Residues of Pesticides in Fruits and Vegetables of Pakistan

The aim of this study is to show a picture of pesticide exposure to humans and animals due to the presence of pesticides residues in fruits and vegetables. The study is mainly focused on the pesticide residue identification, fate of pesticide in fruits and vegetables, modification by food processing techniques, risk assessment and its future work for mainly improving risk assessment of exposure methods.

Residues of Pesticides in Fruits and Vegetables of Pakistan

Importance of fruits, vegetables and the use of pesticides

Fruits and vegetables contain different vitamins that include A (beta-carotene), C and E, magnesium, zinc, phosphorous and folic acid. Many minerals are also component of fruits and vegetables thus these are essential for a healthy body. Phytochemicals are present in the fruits and vegetable and it prevent the body against diseases. Pakistani fruits and vegetables have high demand all over the world. Pakistan is exporting its fruits and vegetables to many countries, Dubai is the biggest market for Pakistani mango and Sri Lanka is the biggest market for Pakistani apple.

Our majority of good quality fruit is exported to different countries. Fruits and vegetables are mainly affected by insect pests and diseases which result in increased cost of production and low yield. To overcome such issues, a heavy rely on chemical insecticides is considered as predominant pest control approach.  The misuse of pesticides not only cause economic losses and risk to human health and environmental pollution but also the residues of pesticides have been found in the fruits and vegetables above maximum residual limits (MRLs).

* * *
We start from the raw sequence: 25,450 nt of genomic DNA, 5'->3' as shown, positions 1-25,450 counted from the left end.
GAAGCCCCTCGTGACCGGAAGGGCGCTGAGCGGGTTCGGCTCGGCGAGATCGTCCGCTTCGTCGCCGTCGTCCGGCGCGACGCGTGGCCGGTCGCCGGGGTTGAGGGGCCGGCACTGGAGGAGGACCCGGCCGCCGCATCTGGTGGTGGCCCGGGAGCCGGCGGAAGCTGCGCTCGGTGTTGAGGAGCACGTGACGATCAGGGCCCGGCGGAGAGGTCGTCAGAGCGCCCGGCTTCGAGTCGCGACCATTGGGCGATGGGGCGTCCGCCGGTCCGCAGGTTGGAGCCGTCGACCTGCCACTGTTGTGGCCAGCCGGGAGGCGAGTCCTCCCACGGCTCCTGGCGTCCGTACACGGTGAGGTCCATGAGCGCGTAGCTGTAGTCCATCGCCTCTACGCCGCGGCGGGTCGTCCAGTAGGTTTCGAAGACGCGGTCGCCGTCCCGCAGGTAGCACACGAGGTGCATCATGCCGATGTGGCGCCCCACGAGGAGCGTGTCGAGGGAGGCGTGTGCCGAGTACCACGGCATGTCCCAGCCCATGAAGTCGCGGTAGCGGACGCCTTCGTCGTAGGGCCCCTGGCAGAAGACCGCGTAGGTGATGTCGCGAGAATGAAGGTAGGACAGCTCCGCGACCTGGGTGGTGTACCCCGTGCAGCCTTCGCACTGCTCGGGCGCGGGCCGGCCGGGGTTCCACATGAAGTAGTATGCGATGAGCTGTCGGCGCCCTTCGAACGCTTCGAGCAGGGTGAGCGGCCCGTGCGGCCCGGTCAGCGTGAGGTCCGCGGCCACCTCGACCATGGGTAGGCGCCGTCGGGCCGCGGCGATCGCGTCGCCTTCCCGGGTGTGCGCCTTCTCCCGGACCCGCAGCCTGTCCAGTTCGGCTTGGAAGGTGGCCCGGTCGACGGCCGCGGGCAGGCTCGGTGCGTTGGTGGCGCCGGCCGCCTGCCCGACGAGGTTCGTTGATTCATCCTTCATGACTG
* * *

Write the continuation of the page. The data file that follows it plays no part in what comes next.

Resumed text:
Fate of pesticide

After application of pesticide it is exposed to environment and as mainly outdoor application is done so it has many fates and it include absorption by plants, adsorption by binding to soil particles and other particles, erosion due to heavy rains and too much irrigation, leaching of soluble pesticide to groundwater and degradation due to microorganisms and volatilization.

Monitoring

Maximum residue level is the quantity of pesticide that is supposed to last on food when a pesticide is applied according to label and always far below levels considered to be safe for humans

The reason for pesticide monitoring programs is to guarantee that pesticides residue does not exceed maximum residues levels (MRLs) in fruits and vegetables which are set by the government. Government of Pakistan has developed pesticide labs in different cities including Multan, Bahawalpur, Kala Shah Kaku and Faisalabad to monitor pesticide residues and also to prevent their exceeding above recommended MRL values.

Such laboratories should guarantee the checking of residue limit and keeping their quality standard. Training of personnel to implement laws and monitor the use of pesticides and residue levels in food and the environment is a primary need. Local farmer should also be educated to prevent excess application of pesticides on fruits and vegetables and to minimize the use of pesticide.

Food processing